On August 26, Peru Libre — the Free Peru national political party – organized a demonstration in the Koreatown neighborhood of Los Angeles. A group formed by people from Peru, other South American countries, Mexico and the U.S. gathered in front of the Peruvian Consulate to show support for the government of newly-elected President Pedro Castillo.
They demanded an end to the war that has been waged against Castillo by the Peruvian Congress and military, which are acting under the influence of the U.S., Canada, and the oligarchs and transnational corporations that control their governments.
“The U.S. government has no business in Peru,” declared Lazaro Aguero, a Peru Libre Party member. “You don’t have the right to put military bases in Peru. Peruvians are the ones who must solve their problems, not you. We don’t want your bases and that’s not what the Peruvian people need. You should stay away from the political issues of Peru.”
This war was going on even before the presidential elections that pitted Pedro Castillo, an Indigenous school teacher and union organizer, against Keiko Fujimori, the daughter of former right-wing dictator Alberto Fujimori. Maneuvering by Fujimori and the Peruvian elite blocked Castillo from being officially declared president for more than a month after his decisive victory in June’s runoff election.
Peru Libre is a socialist party that has massive support from the people, especially impoverished rural and Indigenous Peruvians. As usual when it comes to parties that put the interests of the people ahead of the interests of corporations, the right wing wants to destroy it. Old tools of imperialism like defamation and lies through the capitalist-owned media are being used to achieve this goal.
Peru’s Congress is another body working to destabilize the Castillo presidency. Everything that Castillo and his party try to do, like forming a cabinet with the people they want, is being denied, as seen in the forced resignation of Foreign Affairs Minister Hector Bejar.
Bejar, a former member of the Maoist guerrilla movement Sendero Luminoso, rejected the Washington-dominated Lima Group and sought a new approach to relations with Venezuela and Nicaragua. That was too much for Western imperialism — so he had to go.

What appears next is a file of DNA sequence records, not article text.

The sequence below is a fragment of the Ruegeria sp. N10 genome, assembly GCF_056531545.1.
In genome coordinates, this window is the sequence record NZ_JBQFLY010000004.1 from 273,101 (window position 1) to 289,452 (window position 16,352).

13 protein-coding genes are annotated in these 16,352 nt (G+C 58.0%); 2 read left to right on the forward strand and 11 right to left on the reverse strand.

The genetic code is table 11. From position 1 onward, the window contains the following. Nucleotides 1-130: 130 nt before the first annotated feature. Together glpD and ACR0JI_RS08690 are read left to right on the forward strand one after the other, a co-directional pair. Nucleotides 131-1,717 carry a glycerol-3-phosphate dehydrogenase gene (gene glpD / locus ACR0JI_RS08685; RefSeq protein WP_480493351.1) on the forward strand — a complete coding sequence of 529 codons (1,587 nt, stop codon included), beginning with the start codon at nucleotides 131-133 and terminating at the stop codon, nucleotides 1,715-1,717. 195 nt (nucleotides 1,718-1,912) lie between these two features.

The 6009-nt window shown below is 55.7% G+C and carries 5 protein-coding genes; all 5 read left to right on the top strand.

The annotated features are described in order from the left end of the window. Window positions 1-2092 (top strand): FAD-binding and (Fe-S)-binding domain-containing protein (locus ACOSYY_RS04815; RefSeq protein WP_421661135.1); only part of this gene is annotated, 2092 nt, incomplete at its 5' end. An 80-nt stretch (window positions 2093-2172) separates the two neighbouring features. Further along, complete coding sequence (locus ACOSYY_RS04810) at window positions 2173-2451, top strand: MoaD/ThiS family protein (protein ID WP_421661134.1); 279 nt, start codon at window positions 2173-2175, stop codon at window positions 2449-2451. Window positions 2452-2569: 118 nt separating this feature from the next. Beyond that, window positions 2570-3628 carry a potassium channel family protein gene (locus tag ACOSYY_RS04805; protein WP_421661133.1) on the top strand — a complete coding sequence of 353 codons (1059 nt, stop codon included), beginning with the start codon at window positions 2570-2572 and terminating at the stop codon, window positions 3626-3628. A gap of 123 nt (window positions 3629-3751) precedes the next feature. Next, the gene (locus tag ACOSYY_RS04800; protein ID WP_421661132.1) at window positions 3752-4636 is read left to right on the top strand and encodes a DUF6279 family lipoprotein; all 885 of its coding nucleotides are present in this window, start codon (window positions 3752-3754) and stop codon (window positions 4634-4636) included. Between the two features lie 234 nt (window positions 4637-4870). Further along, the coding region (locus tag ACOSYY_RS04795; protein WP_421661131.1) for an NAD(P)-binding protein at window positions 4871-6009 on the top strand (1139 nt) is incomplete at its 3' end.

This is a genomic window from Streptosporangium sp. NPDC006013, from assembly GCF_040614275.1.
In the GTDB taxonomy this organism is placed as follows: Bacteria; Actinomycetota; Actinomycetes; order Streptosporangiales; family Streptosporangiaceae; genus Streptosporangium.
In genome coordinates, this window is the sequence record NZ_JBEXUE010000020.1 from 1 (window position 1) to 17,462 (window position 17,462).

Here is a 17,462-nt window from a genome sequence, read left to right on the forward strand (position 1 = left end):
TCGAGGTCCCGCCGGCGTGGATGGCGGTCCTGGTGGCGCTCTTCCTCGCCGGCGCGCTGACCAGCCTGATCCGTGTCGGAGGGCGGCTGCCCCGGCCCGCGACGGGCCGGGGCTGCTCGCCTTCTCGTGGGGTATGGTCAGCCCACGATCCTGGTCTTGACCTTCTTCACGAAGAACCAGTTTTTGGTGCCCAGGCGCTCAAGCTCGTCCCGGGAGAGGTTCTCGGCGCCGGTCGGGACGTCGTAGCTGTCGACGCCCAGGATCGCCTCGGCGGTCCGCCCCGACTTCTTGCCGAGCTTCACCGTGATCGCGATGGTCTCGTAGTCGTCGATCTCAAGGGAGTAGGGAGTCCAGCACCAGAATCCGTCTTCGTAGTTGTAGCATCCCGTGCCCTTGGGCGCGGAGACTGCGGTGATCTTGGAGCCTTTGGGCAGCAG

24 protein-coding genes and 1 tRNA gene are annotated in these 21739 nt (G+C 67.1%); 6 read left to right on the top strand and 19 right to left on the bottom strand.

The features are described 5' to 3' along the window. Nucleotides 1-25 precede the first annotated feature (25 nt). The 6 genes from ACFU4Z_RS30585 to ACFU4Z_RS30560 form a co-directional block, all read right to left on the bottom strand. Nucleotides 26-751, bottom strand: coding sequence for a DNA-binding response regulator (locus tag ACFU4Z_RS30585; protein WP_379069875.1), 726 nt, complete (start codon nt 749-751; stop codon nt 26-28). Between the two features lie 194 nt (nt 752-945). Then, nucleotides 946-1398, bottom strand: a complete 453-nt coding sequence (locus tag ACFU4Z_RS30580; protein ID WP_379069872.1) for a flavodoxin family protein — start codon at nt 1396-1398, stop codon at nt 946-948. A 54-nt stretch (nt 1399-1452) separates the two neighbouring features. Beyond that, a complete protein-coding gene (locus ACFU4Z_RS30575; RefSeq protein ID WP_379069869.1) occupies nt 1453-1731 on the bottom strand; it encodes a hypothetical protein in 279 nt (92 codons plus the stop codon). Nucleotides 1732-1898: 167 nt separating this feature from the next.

The oligarchs might have forced Hector Bejar to resign with pressure from the right-wing sectors. But he will remain in the war by continuing to assist and advise Castillo’s government.
The destabilization campaign is ongoing. It is urgent that independent, internationalist media go to Peru and show the rest of the world that the people of Peru support Castillo’s government in its fight against powerful enemies who have the Congress, the media and the military on their side.
The local media, to the surprise of no one, is on the side of the reactionary forces — especially after Castillo cut the slush fund by previous governments given to the media to pay them off for their support.
The media have always been supportive of former Peruvian governments and spoke in their favor. But with Pedro Castillo, they act completely differently. During the presidential runoff, Fujimori had the support of all the corporate media. Afterward, dissatisfied with the results, they helped in her attempt to steal the elections by falsely claiming she had won.
The people didn’t remain idle. Through massive mobilizations and demonstrations, they were able to deter the attempted coup. Social media was the only reliable way that Peru Libre and President Castillo had to counter the lies spread by the mainstream media and counter-balance its partiality.
As for the other prong of imperialist-controlled sabotage, the Peruvian military brass, many of them are afraid that they will go to jail as punishment for crimes committed during Alberto Fujimori’s presidency, as President Castillo promised to bring justice to their victims. Therefore they have another reason to want regime change.
Taxing big business
President Castillo is also demanding that foreign corporations pay over 20 years of back taxes or they will not be allowed to operate in the country. Before, these transnationals (the mining sector being one of the biggest) were tax-exempt with the excuse that they were “bringing jobs to the country.” The truth is, they brought few jobs and took vast amounts of the nation’s wealth, leaving the poor, and especially Indigenous people, destitute of the most basic necessities of life.
It’s no coincidence that the right-wing-controlled Congress just voted to allow more U.S. military bases in Peru.
The current constitution was written during Fujimori’s presidency and, like in any other capitalist country, devised to support the interests of the bosses and landlords instead of the people. The Peruvian Congress can impeach the president at any time, even without serious charges against the sitting official. In late 2020, Peru had three presidents in the space of a week.
Speakers at the Aug. 26 protest explained that the people are demanding a new constitution. Signatures are being collected everywhere, even here in the U.S., for a referendum on a new constitution to be created by an elected popular assembly. This is something of the utmost importance to the future of Peru.
As in Bolivia, Venezuela and all Latin America, the reactionary forces do not accept Indigenous and working-class people in power. A democratic Peru must be defended at any cost and President Castillo must be respected because the people chose him.